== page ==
The world needs more brands like CATiD . . . I love this designer! Kerrin Smith, is providing consumers with an option to buy something that is truly made with care, compassion, and the realization that we are all in this together. In a world of mass production, plastic, and worship of the "bottom line", how refreshing it is to find a company that openly shares all pertinent information about their products. Soulful, hand-written tags, include info on materials, production, and the actual people that contributed to each cool creation.
Way to BE THE CHANGE.
Way to BE THE CHANGE.
Entrepreneur /Designer: Kerrin Smith
Online Shop: www.CATiD.net
Star Sign: Aries
What does CATiD stand for?
“CATiD” (pronounced “cat-eyed”) as it is a multilayered pun. “CAT” stands for Cool And Thoughtful, as CATiD firmly believes that it’s Cool to be Thoughtful, and if you’re Thoughtful, you’re Cool. The “Cool” in Cool And Thoughtful has a very particular definition: inspired by the book Cool Rules, by David Pountain and Dick Robins, the CATiD Cool is defined by generosity and grace. The “iD,” is simultaneously a reference to “identity” but also a double entendre of sorts as anything cat eyed (from sunnies to eyeliner) is just divine.
Where do you call home?
New York City by way of Boston! Geek alert: if my life were a novel, “home” would definitely be one of the tropes. Home is where my relationships are, and right now, my relationships are in both my childhood home of Boston and in New York City (where I currently live). Home is a fluid idea for me, as NYC and Boston are both home in different and complementary ways.
Conversations, New York architecture, patterns on antique carpets, strangers’ subtle details, TED talks, pins, film photographs with and of friends, and the possibility of doing something that will make a difference for people. Almost a year ago, I happened to find the most perfect vintage Harley tee while vintage shopping in the East Village. This gem of a t-shirt that reminded me of my Dad's old Harley shirts, tees I had taken for granted all these years. I hit this vintage jackpot right as I was also exploring how to next grow CATiD as a brand, and this tee became the starting point for CATiD's design initiative.
What led you to creating repurposed vintage tees?
Almost a year ago, I happened to find the most perfect vintage Harley tee while vintage shopping in the East Village. This gem of a t-shirt that reminded me of my Dad's old Harley shirts, tees I had taken for granted all these years. I hit this vintage jackpot right as I was also exploring how to next grow CATiD as a brand, and this tee became the starting point for CATiD's design initiative.
What are some of your cherished childhood memories that contributed to the inspiration of your brand?
I love that all-too-unacknowledged magic of a garment, the power of clothing to instantly connect you to a memory or person. Whether it’s a dress that is the tangible version of an unforgettable day or one of my dad’s old Harley tees that is a palpable embodiment of childhood memories, I find the relationship between memories and garments to be as powerful as it is enchanting. When I was younger, I would stack m my wrists with bracelets, each one emblematic of a memory or experience; taking one of those bracelets would always have more to do with the experience than with the bracelet itself. What is it about clothes and jewelry that can keep our memories alive in such a special way? My own exploration of the relationship between clothing and memories has directly influenced my brand: The CATiD tees connect their wearer to the past (as each vintage piece on the tee had a life before it made it on to this tee), to the people who made the tee (as each shirt comes with hangtags that tell you a bit about the tee’s creators), and the place the inspired this particular tee (as each tee is mapped onto an aesthetic map of New York City).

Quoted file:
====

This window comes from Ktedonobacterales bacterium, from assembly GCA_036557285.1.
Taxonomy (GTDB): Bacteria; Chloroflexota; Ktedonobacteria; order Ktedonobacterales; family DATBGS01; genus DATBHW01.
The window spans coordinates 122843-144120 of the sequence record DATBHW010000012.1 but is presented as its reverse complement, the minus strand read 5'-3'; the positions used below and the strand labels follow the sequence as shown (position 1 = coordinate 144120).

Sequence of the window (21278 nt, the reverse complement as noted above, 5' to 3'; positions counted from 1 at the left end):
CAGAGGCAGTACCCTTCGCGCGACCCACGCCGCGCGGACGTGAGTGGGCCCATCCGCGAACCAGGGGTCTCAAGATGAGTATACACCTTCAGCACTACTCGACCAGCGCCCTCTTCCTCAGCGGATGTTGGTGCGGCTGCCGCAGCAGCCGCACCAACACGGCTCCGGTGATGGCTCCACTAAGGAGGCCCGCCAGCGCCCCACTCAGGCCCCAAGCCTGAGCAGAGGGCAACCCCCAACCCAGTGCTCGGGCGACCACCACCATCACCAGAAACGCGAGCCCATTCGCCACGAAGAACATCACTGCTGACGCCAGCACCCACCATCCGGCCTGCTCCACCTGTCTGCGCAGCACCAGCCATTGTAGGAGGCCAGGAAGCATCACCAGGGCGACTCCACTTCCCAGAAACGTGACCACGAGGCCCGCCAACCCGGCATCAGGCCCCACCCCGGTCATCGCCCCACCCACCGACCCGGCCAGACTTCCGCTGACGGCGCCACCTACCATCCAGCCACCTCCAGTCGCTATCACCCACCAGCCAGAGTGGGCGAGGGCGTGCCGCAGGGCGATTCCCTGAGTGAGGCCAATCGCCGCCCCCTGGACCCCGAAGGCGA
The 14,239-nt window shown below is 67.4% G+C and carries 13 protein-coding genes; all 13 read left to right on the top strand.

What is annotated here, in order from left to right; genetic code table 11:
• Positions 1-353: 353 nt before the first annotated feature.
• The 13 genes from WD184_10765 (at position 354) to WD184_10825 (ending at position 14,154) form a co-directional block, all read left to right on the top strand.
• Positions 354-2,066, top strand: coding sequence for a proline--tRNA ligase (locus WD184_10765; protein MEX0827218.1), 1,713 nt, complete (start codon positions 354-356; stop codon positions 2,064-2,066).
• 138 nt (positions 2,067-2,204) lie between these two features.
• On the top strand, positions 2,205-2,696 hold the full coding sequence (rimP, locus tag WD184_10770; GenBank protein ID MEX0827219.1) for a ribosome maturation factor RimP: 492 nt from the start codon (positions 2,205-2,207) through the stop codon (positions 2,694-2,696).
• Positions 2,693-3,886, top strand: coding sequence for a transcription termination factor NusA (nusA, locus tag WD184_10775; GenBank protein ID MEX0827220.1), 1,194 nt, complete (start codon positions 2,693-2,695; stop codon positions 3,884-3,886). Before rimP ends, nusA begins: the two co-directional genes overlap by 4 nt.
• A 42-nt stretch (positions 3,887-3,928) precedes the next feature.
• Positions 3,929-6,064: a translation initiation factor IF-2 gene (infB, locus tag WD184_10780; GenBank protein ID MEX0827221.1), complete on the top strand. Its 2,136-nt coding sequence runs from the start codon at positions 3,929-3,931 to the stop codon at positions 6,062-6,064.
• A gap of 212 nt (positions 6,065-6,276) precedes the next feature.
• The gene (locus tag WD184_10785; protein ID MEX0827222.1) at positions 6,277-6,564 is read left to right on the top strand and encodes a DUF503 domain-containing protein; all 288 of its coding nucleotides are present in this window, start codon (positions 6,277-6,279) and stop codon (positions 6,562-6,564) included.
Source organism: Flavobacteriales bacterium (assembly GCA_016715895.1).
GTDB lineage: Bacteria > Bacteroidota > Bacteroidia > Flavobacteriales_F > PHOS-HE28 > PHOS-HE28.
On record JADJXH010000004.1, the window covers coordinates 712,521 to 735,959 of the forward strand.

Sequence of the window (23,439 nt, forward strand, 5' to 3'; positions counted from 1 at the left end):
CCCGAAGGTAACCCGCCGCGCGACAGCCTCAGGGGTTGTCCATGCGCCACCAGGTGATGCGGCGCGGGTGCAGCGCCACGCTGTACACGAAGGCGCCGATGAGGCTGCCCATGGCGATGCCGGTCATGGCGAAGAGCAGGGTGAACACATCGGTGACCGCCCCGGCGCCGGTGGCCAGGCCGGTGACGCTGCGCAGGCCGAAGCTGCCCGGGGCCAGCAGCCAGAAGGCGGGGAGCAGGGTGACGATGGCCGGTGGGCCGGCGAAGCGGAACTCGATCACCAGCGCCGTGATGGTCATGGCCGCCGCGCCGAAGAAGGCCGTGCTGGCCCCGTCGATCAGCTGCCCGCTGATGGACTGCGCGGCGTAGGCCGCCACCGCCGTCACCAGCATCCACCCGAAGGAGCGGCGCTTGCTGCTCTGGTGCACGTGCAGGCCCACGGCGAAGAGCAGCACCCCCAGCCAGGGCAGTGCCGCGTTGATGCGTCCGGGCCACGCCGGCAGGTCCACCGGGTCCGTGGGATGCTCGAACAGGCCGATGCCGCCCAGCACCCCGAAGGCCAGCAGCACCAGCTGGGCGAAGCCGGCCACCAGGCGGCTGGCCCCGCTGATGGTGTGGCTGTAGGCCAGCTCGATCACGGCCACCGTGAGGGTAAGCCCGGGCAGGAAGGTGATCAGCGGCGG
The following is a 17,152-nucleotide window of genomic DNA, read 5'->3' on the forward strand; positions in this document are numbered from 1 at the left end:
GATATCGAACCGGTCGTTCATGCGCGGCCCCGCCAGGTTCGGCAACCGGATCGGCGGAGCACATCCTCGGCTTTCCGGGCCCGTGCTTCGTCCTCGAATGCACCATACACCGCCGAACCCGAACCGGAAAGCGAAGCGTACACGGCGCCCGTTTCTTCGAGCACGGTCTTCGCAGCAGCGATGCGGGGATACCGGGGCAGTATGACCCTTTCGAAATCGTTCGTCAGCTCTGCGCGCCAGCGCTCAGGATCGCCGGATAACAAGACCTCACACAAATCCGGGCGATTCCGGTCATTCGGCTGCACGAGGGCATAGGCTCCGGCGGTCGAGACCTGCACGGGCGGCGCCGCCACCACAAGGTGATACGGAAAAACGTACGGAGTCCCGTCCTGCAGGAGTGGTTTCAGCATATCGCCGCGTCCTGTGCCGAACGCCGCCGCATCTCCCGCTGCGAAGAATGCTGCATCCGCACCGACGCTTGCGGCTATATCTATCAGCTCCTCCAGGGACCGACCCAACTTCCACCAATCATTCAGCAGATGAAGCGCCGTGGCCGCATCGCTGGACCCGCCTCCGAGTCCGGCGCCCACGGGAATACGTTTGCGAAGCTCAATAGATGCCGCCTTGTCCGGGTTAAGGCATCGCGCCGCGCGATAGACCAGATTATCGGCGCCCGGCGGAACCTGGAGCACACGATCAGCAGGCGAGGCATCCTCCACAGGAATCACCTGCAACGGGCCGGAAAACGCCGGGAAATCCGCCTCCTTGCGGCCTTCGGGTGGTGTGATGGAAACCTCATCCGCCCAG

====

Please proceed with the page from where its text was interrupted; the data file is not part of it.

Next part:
Paris is the only city I love as much as my beloved New York. Several favorites: La Grande Mosquée de Paris is absolutely gorgeous, and their tearoom is a dream. Shakespeare & Co is a touristy (and English-speaking) favorite, but if you go late at night, a bit before close, it’s empty and pulsing with a certain energy. Les fripperies (thrift stores) are endless; Hippy Market is definitely a favorite, but almost all of them have a drool-worthy collection of leather shorts. For vintage, Pretty Box in the Marais, for consignment, definitely Reciproque up in the 16ème. My favorite restaurant is a darling vegetarian haunt near Notre Dame: le Grenier de Norte Dame. 90% of my Paris favorites though came from Rhianna Jones, a friend of mine who is also the author of Parisienne French. Never left l’appartement without it. (Or my Proenza, but anyway.)
What was your latest ‘adventure'?
A late Saturday night at the MOMA PS1 with my dear friend Kristina! The Mike Kelley exhibit there has gotten much ado in the past few months, and I have to say, it was definitely not about nothing. This exhibit was mindboggling, bizarre, and beautiful in that special modern art way. We decided to play “The Modern Art Game,” the game where you go through an exhibit without reading the descriptions, but rather making up your own interpretation; if the suspense is crippling, then fine, you can read the description afterwards. Kristina and I had too much fun playing with out own impressions of the art, all while recognizing that this incredibly high concept, regardless of how indecipherable, came from somebody’s mind. Human beings are amazing.
What is the best advice you’ve ever received?
Tell the truth, and be kind.
Current CATiD.net LookBook:
Shop the Tees here ↲